If there is one answer that summed up the interview responses, it was an answer given by handbag designer Lucy Clayphan of Peony and Moore “we mix and match from different cultures better than anyone else in the world, seamlessly!” as if the history of interaction with different cultures has become a current advantage. She concludes that “it also helps that the British are fashion junkies which means we have “fast” fashion on the shoulders of established brands!”  This heritage and cultural hunger is difficult to emulate or even fully characterise, yet it is what UK-based designers believe sets them apart from global competition.
Simon Prato-Scarlett, Business Development Director – Independent Boutique Ltd
 By 

Thursday, December 15, 2011

Merry Christmas, get your voucher now !

Have you heard of Heartsy.me?

It’s an amazing website that offers extremely good deals on handmade goods.

Wanna get $65 worth of my goods for only $30?
This is my lovely Christmas present to you, my dear followers.
Have lots of fun, ENJOY , and happy shopping of  my wonderful jewellery

These kind of deals are going on every day on Heartsy

There are two sections, regular (free) subscribers & VIP (paid) subscribers. Why in the world would you pay to get good deals you ask? VIP members get additional shop credit , get to see the sales earlier than regular

Just a few hours left for my deal

Thursday, December 8, 2011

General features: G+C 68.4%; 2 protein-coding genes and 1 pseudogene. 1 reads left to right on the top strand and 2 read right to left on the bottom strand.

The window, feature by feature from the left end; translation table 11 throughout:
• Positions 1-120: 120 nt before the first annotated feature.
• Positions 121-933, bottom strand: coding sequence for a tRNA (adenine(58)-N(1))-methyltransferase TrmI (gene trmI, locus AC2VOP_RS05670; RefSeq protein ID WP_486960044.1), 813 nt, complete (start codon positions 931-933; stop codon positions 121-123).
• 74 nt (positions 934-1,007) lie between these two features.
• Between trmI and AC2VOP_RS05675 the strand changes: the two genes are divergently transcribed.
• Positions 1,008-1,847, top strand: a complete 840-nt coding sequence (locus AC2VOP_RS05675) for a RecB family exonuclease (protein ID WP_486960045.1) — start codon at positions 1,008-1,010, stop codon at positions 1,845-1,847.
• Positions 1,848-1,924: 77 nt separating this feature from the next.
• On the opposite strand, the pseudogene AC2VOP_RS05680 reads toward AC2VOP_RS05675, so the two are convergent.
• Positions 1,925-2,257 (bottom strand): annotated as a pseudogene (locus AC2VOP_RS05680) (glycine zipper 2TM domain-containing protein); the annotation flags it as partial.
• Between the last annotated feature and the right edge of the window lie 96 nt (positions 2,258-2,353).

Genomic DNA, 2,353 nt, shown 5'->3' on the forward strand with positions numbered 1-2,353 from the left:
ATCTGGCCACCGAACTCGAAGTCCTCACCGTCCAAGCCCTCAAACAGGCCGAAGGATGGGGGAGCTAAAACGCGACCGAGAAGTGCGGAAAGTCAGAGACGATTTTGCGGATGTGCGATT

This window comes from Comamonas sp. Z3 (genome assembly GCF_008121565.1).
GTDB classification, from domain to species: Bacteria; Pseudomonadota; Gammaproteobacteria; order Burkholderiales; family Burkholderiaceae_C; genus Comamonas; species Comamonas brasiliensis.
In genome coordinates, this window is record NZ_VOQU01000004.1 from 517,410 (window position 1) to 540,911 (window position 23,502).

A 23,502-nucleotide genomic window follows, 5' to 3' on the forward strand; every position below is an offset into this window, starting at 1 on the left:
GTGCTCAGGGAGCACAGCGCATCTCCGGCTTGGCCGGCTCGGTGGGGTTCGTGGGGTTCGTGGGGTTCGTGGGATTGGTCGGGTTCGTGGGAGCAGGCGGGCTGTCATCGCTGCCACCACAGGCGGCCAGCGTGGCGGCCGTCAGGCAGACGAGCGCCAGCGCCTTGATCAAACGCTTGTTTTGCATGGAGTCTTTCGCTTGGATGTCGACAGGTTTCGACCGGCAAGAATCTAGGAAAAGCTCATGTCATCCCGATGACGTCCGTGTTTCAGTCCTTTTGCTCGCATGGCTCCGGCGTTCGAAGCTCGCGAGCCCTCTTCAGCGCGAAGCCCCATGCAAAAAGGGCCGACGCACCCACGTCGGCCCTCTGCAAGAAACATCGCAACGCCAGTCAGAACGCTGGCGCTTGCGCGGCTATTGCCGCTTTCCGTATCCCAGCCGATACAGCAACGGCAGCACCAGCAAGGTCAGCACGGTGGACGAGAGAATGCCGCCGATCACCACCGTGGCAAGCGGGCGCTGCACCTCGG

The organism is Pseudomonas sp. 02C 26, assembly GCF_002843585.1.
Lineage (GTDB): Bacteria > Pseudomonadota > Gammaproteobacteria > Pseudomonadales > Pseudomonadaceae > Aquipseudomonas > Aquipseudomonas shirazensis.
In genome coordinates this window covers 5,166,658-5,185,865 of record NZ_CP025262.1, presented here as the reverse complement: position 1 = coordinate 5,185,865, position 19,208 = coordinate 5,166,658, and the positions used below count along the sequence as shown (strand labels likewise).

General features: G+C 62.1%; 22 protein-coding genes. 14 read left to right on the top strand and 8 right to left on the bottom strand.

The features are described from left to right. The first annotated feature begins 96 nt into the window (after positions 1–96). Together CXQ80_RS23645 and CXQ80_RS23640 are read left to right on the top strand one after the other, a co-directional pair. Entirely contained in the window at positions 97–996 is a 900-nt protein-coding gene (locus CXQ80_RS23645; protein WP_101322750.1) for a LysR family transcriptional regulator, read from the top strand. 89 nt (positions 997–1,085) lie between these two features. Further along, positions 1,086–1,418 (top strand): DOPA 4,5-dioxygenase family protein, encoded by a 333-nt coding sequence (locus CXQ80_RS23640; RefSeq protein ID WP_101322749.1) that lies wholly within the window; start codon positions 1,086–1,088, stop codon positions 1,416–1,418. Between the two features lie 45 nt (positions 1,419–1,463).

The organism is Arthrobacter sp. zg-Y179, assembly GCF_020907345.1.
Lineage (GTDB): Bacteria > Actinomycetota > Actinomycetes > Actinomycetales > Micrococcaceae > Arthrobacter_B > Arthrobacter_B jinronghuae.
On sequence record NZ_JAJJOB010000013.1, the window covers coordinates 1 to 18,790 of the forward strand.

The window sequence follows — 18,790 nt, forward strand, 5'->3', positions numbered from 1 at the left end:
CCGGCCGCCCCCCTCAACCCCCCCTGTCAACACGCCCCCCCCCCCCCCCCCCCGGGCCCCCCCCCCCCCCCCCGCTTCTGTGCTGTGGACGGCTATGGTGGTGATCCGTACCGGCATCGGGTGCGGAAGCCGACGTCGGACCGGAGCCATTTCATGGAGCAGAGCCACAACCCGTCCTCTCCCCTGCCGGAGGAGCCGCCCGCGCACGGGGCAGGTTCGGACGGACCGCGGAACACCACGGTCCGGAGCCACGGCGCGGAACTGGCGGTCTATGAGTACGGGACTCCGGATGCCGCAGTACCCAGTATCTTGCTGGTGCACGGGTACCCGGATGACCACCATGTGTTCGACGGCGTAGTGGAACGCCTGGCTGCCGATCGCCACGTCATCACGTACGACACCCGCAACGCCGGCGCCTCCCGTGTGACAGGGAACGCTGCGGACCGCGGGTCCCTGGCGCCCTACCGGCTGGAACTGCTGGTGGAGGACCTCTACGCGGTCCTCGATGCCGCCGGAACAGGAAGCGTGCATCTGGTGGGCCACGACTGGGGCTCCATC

Catherine Marche interview - French Elegance in London

UK based Jewellery designer Catherine Marche, talks to IndependentBoutique.com about bringing French playfulness to design.
How do you describe to people what you do and your design style?

Catherine Marche
Bonjour ! My jewellery speaks to the stylish women and men who want to wear something elegant fun and versatile, with a “certain Je ne sais quoi” French twist. My creations are handcrafted by “moi” in London with sterling silver, 18 carat gold enhanced by luscious gemstones and shimmering pearls. I am a fashion chameleon and live to sail the trends and eras according to my clients’ mood.
What sort of comments do you get about your designs?
My favourite comment is of course “I want one!” I am told my jewellery is desirable because of the use of simple and organic lines, resulting in chic and glamorous French elegance style. People even tend to recognize my illustrative story telling in some of my pieces.

What is your background?